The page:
Section 10 of the Wills, Estates and Succession Act provides for a 5-day survival before a person may inherit from another. For example, if in your will you leave your estate to your spouse, then she must survive you for a period of at least five days (although you may specify a longer survival period in your will). Similarly, if you and your spouse hold your residence as joint tenants, then for either of you to acquire the whole of the property by right-of-survivorship, the survivor must outlive the other by at least five days. Otherwise, in the case of a joint tenancy, if both joint tenants die within five days of each other, then one-half interest passes through the estate of each co-owner.
Section 10 (1) and (2) read as follows:
10 (1) A person who does not survive a deceased person by 5 days, or a longer period provided in an instrument, is conclusively deemed to have died before the deceased person for all purposes affecting the estate of the deceased person or property of which the deceased person was competent to give by will to another.
(2) If 2 or more persons hold property as joint tenants, or hold a joint account, and
(a) in the case of 2 persons, it cannot be established that one of them survived the other by 5 days,
(i) one half of the property passes as if one person survived the other person by 5 days, and
(ii) one half of the property passes as if the other person referred to in subparagraph (i) had survived the first person referred to in subparagraph (i) by 5 days, and(b) in the case of more than 2 persons, it cannot be established that at least one of them survived the others by 5 days, the property must be divided into as many equal shares as there are joint tenants or persons holding the joint account, and the shares must be distributed respectively to those persons who would have been entitled to a share in the event that each of the persons had survived.
How are the five days calculated?
The calculation of the five days was considered in reasons for judgment on November 1, 2016, in Todoruk v. British Columbia (Land Titleand Survey Authority), 2016 BCSC 2241. Mrs. Grant died without a will on January 12, 2016 at 4:12 am. She did not have a will. Her husband, Mr. Grant died on January 17 at 1:40 p.m. If he survived her for 5 days, then Mrs. Grant’s estate forms part of Mr. Grant’s estate, and will be distributed in accordance with his will. If not, then Mr. Grant would be considered to have died before her for the purpose of succession of her wealth, and would go to some of her relatives in accordance with the provisions for person’s dying without a will.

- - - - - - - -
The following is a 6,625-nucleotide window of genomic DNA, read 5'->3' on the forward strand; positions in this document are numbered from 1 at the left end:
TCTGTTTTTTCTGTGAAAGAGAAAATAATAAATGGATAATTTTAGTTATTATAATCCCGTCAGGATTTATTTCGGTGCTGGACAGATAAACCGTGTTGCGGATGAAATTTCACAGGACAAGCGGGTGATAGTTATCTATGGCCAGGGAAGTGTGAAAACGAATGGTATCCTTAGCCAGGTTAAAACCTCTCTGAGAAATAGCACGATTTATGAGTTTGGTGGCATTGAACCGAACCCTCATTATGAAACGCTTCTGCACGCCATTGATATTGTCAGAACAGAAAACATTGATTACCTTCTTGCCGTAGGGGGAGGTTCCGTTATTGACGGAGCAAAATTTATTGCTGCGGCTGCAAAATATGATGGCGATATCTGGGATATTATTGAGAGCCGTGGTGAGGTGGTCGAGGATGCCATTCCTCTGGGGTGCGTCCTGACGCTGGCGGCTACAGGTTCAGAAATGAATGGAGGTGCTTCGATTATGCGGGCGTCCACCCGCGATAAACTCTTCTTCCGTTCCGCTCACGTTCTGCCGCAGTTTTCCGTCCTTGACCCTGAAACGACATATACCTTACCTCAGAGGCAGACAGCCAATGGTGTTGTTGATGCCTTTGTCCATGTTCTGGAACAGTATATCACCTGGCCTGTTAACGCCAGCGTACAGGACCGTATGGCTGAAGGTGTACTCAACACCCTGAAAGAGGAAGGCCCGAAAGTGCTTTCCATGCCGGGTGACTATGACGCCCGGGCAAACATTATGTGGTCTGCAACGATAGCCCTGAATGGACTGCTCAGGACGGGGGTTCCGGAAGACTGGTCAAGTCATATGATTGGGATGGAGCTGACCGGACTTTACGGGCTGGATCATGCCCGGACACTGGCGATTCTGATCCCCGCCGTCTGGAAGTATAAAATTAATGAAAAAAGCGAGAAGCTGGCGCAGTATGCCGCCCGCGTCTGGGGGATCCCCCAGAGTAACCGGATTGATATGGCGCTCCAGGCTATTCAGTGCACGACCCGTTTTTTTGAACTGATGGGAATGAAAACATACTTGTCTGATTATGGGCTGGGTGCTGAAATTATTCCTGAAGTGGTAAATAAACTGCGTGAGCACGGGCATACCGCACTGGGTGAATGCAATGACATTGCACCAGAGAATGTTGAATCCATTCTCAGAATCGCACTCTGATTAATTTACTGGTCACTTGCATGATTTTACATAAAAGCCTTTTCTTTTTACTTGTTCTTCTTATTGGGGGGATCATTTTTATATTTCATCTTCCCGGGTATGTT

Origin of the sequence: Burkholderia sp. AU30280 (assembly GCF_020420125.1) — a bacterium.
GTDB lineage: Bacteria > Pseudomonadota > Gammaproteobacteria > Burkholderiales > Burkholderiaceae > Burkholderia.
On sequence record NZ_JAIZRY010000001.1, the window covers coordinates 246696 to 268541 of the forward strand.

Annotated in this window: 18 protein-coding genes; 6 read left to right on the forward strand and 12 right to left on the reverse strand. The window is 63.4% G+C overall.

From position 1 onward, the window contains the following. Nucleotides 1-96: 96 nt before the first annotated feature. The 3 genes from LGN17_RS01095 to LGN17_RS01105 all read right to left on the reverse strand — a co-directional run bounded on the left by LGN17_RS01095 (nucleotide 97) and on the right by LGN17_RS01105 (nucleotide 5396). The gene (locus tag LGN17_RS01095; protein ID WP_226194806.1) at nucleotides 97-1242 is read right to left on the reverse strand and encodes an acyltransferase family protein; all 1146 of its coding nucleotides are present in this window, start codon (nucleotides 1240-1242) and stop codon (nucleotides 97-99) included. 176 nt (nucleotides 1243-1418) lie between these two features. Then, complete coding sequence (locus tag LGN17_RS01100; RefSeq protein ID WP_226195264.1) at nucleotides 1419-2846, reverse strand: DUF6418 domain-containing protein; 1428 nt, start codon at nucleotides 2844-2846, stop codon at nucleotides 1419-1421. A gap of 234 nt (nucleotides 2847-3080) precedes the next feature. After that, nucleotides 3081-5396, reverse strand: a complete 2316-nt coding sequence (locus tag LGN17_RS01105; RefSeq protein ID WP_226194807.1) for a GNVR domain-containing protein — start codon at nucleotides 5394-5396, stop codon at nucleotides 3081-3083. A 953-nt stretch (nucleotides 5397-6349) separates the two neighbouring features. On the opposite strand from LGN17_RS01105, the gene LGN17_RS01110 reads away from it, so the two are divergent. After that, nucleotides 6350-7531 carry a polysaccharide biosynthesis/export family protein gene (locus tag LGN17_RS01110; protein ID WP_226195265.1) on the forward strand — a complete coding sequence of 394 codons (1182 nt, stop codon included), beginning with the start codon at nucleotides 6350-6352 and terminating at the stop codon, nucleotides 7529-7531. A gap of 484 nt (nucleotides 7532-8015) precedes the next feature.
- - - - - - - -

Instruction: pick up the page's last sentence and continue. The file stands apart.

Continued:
Mr. Justice Dley considered three different methods of calculating the time between their deaths as follows:
 Mr. Lund [counsel for the executor of Mr. Grant’s will] submits that there are three ways to calculate the time between the respective deaths:
i) First is by counting the hours. That would result in five days nine hours 28 minutes;
ii) Second, if clear days are counted, as expressed in s. 25(4) of the [Interpretation] Act, then January 13 becomes the first day and only four days had passed when Mr. Grant died; or
iii) Third, if the calculation is not to be expressed in clear days, then s. 25(5) applies, with the exclusion of the first day but inclusion of the last day, resulting in an interval of five days.
Mr. Justice Dley rejected both the first method, involving counting hours, and the third method, requiring five clear days between the two deaths, and held that the second method applied. Accordingly, the date of Mrs. Smith’s death (January 12) is excluded in the calculation of the five days, but the date of death of Mr. Smith (January 17) is included on the basis that he was still alive on the fifth day.
In the result, Mr. Smith survived Mrs. Smith by necessary five days, and her estate will form part of her husband’s estate to be distributed in accordance with his will.